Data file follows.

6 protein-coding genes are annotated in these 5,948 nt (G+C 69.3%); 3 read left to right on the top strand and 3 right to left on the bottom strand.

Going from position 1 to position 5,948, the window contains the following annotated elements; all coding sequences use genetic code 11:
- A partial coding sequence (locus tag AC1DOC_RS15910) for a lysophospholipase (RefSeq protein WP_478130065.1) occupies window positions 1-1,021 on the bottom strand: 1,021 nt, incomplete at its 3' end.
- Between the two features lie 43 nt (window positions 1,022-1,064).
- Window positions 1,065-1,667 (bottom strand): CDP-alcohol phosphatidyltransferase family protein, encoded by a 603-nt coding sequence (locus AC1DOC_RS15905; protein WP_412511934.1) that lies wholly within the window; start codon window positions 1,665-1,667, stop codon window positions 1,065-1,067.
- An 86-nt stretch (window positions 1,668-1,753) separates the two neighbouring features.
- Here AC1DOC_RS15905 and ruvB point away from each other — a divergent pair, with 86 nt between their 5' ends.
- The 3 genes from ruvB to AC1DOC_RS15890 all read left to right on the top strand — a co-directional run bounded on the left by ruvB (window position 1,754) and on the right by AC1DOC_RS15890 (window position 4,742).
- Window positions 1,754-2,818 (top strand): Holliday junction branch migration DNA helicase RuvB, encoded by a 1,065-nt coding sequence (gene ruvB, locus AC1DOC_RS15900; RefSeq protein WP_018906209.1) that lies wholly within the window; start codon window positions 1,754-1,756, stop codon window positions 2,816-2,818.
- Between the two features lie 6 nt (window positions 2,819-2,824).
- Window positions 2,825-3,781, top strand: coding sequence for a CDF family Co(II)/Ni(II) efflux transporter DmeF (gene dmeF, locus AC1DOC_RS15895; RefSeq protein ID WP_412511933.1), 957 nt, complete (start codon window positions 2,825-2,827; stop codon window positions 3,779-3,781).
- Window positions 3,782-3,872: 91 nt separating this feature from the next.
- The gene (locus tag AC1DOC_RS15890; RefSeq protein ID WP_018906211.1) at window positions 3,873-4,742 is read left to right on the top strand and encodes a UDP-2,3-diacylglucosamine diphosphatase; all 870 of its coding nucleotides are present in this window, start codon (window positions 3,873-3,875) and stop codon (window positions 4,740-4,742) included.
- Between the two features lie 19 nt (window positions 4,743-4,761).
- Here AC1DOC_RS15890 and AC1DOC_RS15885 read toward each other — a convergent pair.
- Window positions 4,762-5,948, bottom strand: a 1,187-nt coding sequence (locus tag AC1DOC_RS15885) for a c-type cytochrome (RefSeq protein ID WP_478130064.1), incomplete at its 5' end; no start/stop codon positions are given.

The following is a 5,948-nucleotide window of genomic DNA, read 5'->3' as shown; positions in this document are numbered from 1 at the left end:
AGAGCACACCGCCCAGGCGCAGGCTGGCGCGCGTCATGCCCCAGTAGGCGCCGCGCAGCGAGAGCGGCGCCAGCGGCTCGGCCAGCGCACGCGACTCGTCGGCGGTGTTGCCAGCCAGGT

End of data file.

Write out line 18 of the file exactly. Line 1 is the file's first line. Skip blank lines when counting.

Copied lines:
AGAGCACACCGCCCAGGCGCAGGCTGGCGCGCGTCATGCCCCAGTAGGCGCCGCGCAGCGAGAGCGGCGCCAGCGGCTCGGCCAGCGCACGCGACTCGTCGGCGGTGTTGCCAGCCAGGT